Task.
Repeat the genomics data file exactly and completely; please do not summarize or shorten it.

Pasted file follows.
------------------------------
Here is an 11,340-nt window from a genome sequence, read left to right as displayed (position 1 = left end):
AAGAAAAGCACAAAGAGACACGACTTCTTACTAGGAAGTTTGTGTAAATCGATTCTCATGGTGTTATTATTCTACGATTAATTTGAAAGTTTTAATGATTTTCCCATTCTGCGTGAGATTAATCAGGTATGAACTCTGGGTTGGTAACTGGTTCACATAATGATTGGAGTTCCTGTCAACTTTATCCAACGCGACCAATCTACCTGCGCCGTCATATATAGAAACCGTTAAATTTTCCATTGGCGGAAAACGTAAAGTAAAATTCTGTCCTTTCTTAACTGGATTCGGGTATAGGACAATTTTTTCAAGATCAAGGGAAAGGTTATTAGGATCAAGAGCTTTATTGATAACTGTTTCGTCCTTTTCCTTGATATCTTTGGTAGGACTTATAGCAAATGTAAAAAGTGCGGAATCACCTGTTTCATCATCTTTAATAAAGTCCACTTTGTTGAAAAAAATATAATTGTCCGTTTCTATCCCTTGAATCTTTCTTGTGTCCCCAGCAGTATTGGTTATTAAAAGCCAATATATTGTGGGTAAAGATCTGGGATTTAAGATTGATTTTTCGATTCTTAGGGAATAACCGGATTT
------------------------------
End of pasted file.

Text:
Here is an 11,340-nt window from a genome sequence, read left to right as displayed (position 1 = left end):
AAGAAAAGCACAAAGAGACACGACTTCTTACTAGGAAGTTTGTGTAAATCGATTCTCATGGTGTTATTATTCTACGATTAATTTGAAAGTTTTAATGATTTTCCCATTCTGCGTGAGATTAATCAGGTATGAACTCTGGGTTGGTAACTGGTTCACATAATGATTGGAGTTCCTGTCAACTTTATCCAACGCGACCAATCTACCTGCGCCGTCATATATAGAAACCGTTAAATTTTCCATTGGCGGAAAACGTAAAGTAAAATTCTGTCCTTTCTTAACTGGATTCGGGTATAGGACAATTTTTTCAAGATCAAGGGAAAGGTTATTAGGATCAAGAGCTTTATTGATAACTGTTTCGTCCTTTTCCTTGATATCTTTGGTAGGACTTATAGCAAATGTAAAAAGTGCGGAATCACCTGTTTCATCATCTTTAATAAAGTCCACTTTGTTGAAAAAAATATAATTGTCCGTTTCTATCCCTTGAATCTTTCTTGTGTCCCCAGCAGTATTGGTTATTAAAAGCCAATATATTGTGGGTAAAGATCTGGGATTTAAGATTGATTTTTCGATTCTTAGGGAATAACCGGATTT